An eccentric new development proposal is promising to “usher in” a new era of housing in Toronto.
Gabriel Fain Architects unveiled a rendering in mid-October of an 11-storey residential building proposed for 171-175 Lowther Avenue in The Annex. The multi-disciplinary design firm said in an Instagram post that the proposed development stands to “redefine mid-rise policy” in the city.
“Gone are the days of angular planes. Away with terracing and wedding cake-shaped buildings. Heights and setbacks based entirely on context. Very soon shadow studies will no longer define the built form of our city,” the post reads.
“We want to usher in a new era of architecturally driven housing. Dense housing that speaks to history, context, and people not archaic policy with no regard for how we want to live.”
The planning report explains that the development would reach close to 40 m at its highest point, and encompass 6,202 sq. m of total gross floor area, all of which would be dedicated to residential. Sixty-four condo units are currently planned, including 16 one-bedrooms, 35 two-bedrooms, and 13 three-bedrooms.
The report also explains that 171 Lowther Avenue was listed on the City’s Heritage Registry earlier this year. As such, the proposal seeks to integrate the 171 Lowther building into the new development “through a combination of rehabilitation of the existing structure and reconstruction of less-sensitive features.”
As for the design of the tower, it’s unabashedly contemporary, with punched windows, thermally broken balconies, and, most notably, “fins” that extend vertically on the tower faces and protrude into the sky.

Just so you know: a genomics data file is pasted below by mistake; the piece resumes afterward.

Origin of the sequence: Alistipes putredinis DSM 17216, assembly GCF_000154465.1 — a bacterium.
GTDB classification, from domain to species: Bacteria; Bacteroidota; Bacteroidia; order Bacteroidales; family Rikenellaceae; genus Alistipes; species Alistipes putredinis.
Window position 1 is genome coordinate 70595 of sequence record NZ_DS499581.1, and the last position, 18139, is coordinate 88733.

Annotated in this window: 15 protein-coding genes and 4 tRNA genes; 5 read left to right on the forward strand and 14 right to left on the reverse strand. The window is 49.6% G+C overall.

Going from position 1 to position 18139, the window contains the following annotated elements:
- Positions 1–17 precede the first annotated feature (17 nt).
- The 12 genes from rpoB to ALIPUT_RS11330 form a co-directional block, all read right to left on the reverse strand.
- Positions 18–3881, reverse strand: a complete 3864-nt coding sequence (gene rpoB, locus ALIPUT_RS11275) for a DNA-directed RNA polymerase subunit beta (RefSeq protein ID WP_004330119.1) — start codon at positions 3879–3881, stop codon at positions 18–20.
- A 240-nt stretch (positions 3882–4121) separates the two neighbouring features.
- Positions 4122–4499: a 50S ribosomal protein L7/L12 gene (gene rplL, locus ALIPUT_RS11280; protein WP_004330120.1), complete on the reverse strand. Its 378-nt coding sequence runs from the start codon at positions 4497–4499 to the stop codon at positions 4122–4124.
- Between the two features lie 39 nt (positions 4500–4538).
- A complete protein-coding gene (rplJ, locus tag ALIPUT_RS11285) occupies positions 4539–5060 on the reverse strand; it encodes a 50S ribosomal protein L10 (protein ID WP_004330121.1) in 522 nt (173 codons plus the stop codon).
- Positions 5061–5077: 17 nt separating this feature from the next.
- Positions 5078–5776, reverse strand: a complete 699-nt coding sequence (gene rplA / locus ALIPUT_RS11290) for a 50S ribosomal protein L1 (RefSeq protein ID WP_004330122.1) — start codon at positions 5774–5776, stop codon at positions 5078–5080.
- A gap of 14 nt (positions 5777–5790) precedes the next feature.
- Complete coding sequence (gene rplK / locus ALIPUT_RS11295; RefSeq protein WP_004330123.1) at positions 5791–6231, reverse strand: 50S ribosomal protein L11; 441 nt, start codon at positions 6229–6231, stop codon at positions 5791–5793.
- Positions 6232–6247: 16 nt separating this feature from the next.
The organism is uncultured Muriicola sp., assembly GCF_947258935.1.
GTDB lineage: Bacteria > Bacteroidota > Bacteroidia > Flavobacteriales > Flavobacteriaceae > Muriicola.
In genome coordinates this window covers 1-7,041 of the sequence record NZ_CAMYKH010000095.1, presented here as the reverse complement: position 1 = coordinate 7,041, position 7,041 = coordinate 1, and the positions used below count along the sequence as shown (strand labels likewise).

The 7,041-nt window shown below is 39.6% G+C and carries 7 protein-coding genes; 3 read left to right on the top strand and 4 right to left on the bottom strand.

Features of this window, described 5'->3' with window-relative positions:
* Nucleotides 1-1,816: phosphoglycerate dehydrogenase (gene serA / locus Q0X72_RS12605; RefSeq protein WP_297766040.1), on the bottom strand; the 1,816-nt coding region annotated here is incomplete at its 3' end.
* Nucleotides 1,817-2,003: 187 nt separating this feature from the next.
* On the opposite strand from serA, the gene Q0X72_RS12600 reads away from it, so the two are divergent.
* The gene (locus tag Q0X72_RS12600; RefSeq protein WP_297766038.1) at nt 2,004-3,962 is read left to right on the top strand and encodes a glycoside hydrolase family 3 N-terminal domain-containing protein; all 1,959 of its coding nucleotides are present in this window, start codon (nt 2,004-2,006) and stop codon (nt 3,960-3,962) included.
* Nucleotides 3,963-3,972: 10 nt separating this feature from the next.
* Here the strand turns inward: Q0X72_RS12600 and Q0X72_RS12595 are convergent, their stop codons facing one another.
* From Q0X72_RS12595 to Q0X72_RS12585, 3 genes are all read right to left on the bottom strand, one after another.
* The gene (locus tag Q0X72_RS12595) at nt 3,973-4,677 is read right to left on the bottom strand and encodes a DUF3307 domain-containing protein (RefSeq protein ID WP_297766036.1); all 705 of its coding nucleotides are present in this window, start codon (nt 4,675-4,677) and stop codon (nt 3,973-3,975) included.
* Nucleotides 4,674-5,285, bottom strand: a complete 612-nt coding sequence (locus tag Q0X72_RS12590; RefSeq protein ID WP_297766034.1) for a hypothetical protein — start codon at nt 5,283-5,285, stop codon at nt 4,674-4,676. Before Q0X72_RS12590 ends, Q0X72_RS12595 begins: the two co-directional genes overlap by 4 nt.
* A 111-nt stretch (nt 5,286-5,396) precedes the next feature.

Beyond lending the building some architectural pizzazz, the fins — inspired by Estonian-Canadian architect Uno Prii — are meant to support the balconies and provide privacy between the individual units.
Tower and podium concept (Gabriel Fain Architects)
Principal architect Gabriel Fain tells STOREYS that the design of the development pulls from the history and character of The Annex.
“We started by studying key residential works of the late 19th and early 20th century designed by E.J Lennox and Edmund Burke while simultaneously looking at the iconic mid-20th century apartment buildings designed by Uno Prii,” says Fain.
“We blended these two sources into a mid-rise building that, at once, responds to its context, preserves a historic building on the site, and projects a new vision of dense housing in the city.”
Gabriel Fain Architects
The proposed development would accommodate 501 sq. m of amenity space (312 sq. m of indoor amenity space and 189 sq. m of outdoor amenity space), 40 parking spaces (36 spaces for residents and four for visitors), and 76 bicycle parking spaces (62 long-term spaces and 14 short-term spaces), according to the planning report.
Public realm improvements to Lowther Avenue and Dalton Road have also been proposed, including new 2-m-wide sidewalks and areas for street tree planting.